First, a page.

• Do I appreciate the natural and cultural heritage of the lands and waterways near my home? Do I understand how Indigenous peoples have stewarded the lands and waterways for time immemorial and respect how these relationships continue to this day? Do I make time to get outdoors to cherish the natural systems that are surviving or thriving near my home? Do I support the next generation in developing this connection with the land?
  • Am I familiar with my own cultural heritage and the names of the Indigenous peoples on whose lands I was born?
  • Have I given some thought to Murray Sinclair’s four questions: Where do I come from? Where am I going? Why am I here? Who am I?
  • How might I integrate the Seven Grandfather Teachings into my work?
  • Have I explored what it means to walk alongside Indigenous people, and why Indigenous people are working to amplify their voices?
  • Finally, the term ally can be controversial, especially in this era of performative activism/allyship. Have I reflected on what it really means to be an ally to Indigenous communities? See also: http://reseaumtlnetwork.com/wp-content/uploads/2019/04/Ally_March.pdf  and https://www.aptnnews.ca/national-news/beyond-red-dress-day-7-calls-to-action-for-indigenous-allies/

We acknowledge that this list of reflective questions emerged from two School of Leadership Studies (SLS) circles (March 29 and April 26, 2021) with Indigenous Alumni, Indigenous Advisory Council members, Indigenous Staff, and current core and associate faculty. Thank you to the many people who contributed their wisdom to compile these questions.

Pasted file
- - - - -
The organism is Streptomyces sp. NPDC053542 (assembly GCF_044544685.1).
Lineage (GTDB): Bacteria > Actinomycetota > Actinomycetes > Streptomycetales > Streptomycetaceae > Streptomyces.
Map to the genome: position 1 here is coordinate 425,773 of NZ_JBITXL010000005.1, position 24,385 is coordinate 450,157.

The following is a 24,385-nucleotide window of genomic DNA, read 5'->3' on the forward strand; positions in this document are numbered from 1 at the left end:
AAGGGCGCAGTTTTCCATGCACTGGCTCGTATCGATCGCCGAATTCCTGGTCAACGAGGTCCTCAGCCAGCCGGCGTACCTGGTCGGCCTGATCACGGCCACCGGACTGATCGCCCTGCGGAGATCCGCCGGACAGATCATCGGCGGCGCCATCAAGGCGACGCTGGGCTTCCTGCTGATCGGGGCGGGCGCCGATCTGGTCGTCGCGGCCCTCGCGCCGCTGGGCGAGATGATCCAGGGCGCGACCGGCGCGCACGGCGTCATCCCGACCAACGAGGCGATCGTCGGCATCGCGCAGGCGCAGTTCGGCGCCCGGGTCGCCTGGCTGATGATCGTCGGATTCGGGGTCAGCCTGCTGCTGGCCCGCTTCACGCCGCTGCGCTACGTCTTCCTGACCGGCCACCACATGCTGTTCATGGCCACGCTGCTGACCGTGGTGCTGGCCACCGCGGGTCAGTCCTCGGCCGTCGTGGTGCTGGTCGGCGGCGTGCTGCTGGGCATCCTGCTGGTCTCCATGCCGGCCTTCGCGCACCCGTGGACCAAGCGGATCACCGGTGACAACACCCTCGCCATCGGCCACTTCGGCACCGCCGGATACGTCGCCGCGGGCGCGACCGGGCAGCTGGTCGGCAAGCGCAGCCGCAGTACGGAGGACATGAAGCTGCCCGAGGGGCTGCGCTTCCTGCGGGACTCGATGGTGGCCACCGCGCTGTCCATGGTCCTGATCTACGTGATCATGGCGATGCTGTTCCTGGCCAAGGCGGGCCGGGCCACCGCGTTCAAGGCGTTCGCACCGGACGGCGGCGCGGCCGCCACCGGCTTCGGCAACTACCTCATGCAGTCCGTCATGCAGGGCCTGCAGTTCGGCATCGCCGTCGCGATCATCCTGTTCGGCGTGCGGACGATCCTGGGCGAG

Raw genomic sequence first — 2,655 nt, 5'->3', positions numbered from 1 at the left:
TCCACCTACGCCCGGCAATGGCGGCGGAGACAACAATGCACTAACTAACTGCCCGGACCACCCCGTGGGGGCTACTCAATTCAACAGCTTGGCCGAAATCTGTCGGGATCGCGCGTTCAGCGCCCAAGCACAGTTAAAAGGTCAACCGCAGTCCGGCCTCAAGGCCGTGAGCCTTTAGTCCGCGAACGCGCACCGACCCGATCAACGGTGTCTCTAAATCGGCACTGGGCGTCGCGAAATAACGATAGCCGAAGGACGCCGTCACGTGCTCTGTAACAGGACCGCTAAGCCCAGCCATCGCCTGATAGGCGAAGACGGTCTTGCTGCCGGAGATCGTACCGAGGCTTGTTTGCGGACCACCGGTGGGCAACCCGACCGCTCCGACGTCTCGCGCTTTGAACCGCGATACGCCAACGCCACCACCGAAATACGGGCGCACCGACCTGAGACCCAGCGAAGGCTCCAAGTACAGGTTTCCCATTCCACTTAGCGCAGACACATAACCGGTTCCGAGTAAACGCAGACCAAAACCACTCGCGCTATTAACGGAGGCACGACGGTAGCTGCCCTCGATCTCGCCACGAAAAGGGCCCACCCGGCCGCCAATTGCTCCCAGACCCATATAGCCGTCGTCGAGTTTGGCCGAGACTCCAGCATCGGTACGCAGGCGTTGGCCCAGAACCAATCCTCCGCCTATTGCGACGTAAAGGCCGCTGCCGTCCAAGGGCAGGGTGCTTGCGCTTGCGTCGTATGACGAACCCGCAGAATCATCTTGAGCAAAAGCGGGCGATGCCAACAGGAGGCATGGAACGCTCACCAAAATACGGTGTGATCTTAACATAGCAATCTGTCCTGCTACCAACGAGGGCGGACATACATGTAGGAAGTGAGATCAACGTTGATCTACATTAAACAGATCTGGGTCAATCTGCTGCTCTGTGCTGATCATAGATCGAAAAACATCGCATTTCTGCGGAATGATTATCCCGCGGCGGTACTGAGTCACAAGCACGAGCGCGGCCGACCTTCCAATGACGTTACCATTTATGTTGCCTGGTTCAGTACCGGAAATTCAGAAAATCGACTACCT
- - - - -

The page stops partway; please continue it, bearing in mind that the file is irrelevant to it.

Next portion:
In particular, we would like to extend our gratitude to

  • Christine Webster, whose 2019 Master’s Thesis titled, Traversing Culture and Academy, offered guidance to faculty and staff at RRU
  • Teara Fraser for hosting the two circles in the spring of 2021 that led to these reflective questions
  • Dr. Mike Lickers for his ongoing work as the Indigenous Scholar in Residence in the MA-Leadership program and his former role on the SLS’ Advisory Council
  • All the Indigenous Alumni, including Marcia Turner, Dawn Lindsay-Burns, Charles Ayotte ᓱᐦᑲᐦᒑᐦᑫᐧᐤ, Courtney Defriend, Erin Dixon, and others who participated in the two spring 2021 circles and have shared their wisdom, experiences, and feedback with SLS
  • David Stevenson and Lorelei Higgins for their participation in the March 29, 2021 circle and for their work as members of the SLS Advisory Council, where David is also the Chairperson
  • Lexi (Alexia) McKinnon for her work facilitating circles with LEAD 516 MA-Leadership students and her guidance in centering Indigenous wisdom and decolonizing practice
  • Drs. Susanne Thiessen and Paul Whitinui for their ongoing support and work supervising MA-Leadership thesis students
  • RRU’s Indigenous Leadership Team and members of the Heron People Circle for their ongoing guidance

With humility we acknowledge that reflecting on these questions is only the beginning of a lifelong learning process and a first step on the long road to decolonization.